About 11% of people with cystic fibrosis in Scotland have this mutation, compared with about 4% in the UK, the charity said.

About 80 people in Scotland would have been eligible for treatment with Kalydeco, the trust estimates.

A spokesman for the SMC said it is aware that the decision not to recommend the drug for use in the NHS would "come as a disappointment".

He said: "Cystic fibrosis is a very difficult condition that has considerable impact on the day-to-day life of patients and their families. It is recognised that life is significantly shortened by this condition, with an average survival of 34 years."

Kalydeco is a "promising new medicine" but claims that it can increase life expectancy by as much as 18 years are "highly uncertain".

The spokesman said: "This weakness, combined with the very high cost of the medicine, were significant factors in the SMC decision. The cost of ivacaftor in NHS Scotland would be around £180,000 per year for each patient for life.

"The recent decision to make ivacaftor available in England is based on a discounted price that has not been offered to NHS Scotland. SMC is unable to comment further on the decision in England as, unlike SMC advice, the basis of their assessment has not been made publicly available.

"SMC aims to make decisions on the cost-effectiveness of new medicines in a way that is fair for all patients with all conditions and for the sake of patients with cystic fibrosis, we would welcome the opportunity to evaluate an improved case for this new medicine."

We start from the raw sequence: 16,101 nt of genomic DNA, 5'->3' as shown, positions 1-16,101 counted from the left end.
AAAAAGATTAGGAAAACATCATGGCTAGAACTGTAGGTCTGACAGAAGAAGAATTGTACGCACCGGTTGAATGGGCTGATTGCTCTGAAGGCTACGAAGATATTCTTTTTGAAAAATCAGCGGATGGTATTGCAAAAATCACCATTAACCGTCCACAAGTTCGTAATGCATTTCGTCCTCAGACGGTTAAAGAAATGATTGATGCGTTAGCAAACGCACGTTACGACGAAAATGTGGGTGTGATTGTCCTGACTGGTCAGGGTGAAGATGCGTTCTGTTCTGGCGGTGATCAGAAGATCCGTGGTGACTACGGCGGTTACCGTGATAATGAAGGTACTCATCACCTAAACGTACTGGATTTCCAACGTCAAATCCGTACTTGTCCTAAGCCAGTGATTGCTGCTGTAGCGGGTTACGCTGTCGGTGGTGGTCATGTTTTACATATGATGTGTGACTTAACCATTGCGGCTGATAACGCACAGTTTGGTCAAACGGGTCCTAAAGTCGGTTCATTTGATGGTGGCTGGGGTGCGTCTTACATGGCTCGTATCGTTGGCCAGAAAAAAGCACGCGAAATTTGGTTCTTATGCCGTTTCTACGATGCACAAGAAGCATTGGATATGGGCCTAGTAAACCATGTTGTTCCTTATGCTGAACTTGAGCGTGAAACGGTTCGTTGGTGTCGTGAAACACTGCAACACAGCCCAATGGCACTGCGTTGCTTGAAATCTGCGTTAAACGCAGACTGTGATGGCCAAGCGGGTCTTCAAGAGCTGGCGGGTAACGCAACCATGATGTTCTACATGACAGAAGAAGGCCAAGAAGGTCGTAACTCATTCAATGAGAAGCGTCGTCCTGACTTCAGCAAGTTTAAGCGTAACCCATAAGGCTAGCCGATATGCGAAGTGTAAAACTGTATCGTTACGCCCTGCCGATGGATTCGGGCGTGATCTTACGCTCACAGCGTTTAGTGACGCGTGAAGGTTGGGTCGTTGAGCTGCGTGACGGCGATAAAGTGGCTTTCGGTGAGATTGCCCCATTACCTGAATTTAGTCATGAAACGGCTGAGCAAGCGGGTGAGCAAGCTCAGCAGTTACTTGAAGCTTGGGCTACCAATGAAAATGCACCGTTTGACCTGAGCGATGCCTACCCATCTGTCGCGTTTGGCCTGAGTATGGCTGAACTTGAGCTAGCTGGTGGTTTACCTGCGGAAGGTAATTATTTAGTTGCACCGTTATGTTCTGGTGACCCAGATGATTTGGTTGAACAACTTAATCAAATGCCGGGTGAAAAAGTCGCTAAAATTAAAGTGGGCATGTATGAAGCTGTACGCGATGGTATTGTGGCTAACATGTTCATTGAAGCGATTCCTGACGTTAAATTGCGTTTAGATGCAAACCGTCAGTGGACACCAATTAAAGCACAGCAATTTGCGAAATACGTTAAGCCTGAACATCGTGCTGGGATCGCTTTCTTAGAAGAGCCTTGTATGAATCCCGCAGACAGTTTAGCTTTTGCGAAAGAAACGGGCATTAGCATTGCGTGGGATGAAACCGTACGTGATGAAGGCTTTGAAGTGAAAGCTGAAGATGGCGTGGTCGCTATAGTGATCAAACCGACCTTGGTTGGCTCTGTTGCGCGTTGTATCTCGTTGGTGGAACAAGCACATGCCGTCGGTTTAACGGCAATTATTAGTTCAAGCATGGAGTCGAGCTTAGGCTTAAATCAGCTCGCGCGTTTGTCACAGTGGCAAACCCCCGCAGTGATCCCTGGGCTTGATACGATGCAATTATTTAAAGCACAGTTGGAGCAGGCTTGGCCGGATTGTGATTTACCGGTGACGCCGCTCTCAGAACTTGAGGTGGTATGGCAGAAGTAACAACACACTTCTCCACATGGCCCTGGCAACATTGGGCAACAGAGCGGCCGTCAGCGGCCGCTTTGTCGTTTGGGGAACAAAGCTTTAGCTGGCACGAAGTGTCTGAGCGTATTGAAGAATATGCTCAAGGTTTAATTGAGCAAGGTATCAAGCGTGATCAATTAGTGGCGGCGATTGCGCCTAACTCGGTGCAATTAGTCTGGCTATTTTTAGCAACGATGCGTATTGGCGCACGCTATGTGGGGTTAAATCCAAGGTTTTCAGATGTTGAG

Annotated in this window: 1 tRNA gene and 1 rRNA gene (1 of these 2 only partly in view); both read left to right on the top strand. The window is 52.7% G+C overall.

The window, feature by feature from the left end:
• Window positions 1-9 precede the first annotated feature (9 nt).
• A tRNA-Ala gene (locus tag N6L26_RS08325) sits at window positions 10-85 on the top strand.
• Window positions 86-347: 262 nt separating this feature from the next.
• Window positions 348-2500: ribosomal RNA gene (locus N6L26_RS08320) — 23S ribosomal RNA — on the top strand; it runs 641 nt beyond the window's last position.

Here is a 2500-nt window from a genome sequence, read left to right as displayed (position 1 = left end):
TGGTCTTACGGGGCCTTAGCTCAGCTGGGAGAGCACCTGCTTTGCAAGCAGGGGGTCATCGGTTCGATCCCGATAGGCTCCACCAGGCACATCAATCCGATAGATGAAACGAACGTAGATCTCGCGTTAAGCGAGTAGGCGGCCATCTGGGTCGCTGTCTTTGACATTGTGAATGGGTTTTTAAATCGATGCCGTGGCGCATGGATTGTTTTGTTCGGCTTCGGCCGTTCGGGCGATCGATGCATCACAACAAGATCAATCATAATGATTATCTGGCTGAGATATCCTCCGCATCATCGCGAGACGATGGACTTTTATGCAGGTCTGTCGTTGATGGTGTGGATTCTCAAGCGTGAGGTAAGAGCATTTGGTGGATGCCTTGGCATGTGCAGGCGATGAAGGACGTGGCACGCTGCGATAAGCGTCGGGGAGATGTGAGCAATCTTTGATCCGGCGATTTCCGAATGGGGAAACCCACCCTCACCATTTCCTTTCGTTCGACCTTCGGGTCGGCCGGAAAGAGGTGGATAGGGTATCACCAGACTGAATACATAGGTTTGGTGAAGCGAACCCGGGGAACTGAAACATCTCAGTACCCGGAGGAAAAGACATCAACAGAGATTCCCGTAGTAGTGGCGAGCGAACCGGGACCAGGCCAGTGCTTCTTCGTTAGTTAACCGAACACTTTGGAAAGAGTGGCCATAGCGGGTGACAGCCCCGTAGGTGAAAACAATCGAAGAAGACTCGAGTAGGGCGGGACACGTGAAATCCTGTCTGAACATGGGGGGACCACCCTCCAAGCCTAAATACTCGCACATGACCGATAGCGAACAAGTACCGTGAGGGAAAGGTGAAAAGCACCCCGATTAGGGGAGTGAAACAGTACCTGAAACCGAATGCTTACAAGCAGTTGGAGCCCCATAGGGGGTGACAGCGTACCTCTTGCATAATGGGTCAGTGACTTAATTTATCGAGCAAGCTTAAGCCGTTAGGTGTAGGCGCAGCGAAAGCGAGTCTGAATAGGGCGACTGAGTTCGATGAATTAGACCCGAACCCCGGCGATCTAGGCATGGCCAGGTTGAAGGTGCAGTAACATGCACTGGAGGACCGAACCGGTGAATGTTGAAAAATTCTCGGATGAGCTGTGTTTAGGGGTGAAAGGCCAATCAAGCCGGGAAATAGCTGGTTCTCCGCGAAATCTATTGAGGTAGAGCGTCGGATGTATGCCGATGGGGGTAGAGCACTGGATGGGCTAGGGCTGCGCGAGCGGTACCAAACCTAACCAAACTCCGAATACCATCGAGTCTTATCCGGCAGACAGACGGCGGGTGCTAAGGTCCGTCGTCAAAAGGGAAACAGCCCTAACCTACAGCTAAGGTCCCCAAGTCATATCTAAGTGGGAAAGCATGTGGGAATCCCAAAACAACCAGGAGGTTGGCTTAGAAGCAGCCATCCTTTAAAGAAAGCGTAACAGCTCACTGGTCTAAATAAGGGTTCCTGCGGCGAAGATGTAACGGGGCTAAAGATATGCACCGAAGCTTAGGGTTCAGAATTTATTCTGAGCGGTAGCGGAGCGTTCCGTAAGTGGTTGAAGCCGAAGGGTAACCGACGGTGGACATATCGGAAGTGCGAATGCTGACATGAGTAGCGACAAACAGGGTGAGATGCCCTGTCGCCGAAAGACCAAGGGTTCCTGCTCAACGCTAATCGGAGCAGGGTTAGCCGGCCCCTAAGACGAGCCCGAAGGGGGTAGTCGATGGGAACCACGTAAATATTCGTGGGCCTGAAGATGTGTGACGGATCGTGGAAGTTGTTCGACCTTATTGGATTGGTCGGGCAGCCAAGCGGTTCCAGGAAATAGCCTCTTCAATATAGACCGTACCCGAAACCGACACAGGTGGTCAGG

Ed Owen, chief executive of the Cystic Fibrosis Trust, welcomed the Scottish Government's decision to make "additional funding available to enable Kalydeco to be made available to those that need it".

He said: "We now appeal to Vertex, the manufacturers of Kalydeco, and the NHS in Scotland to work together to reach a fair and affordable solution as soon as possible.

"The CF Trust has campaigned for all people with the G551D mutation of cystic fibrosis who are eligible to receive Kalydeco to be able to receive it as soon as possible."

Tilda Black, whose seven-year-old daughter Maisie has cystic fibrosis, criticised the decision.

Her family is "absolutely devastated by the news that Kalydeco won't be licensed in Scotland...The people taking these decisions obviously have no idea what CF has done to sufferers' families. We can't understand why it has been blocked up here, despite it being prescribed in England."

Rutherglen MSP James Kelly, who has been working with the family, said: "This decision is a blow to cystic fibrosis sufferers who need Kalydeco to provide much-needed relief from their condition. It is unacceptable that the treatment is available in England but not in Scotland.

"It is time for Alex Neil to stand up be counted and intervene. The mutation is more prevalent in Scotland than England. It is described as the Celtic gene and yet people in Scotland will be denied access to a medication which could be quite literally life-saving.

"It is bizarre that healthcare in Scotland lags behind England in treating conditions that are more common here.

"I will be meeting Alex Neil later this week with Maisie's mum Tilda Black. I will be demanding that he intervene on behalf of those with cystic fibrosis who desperately need Kalydeco."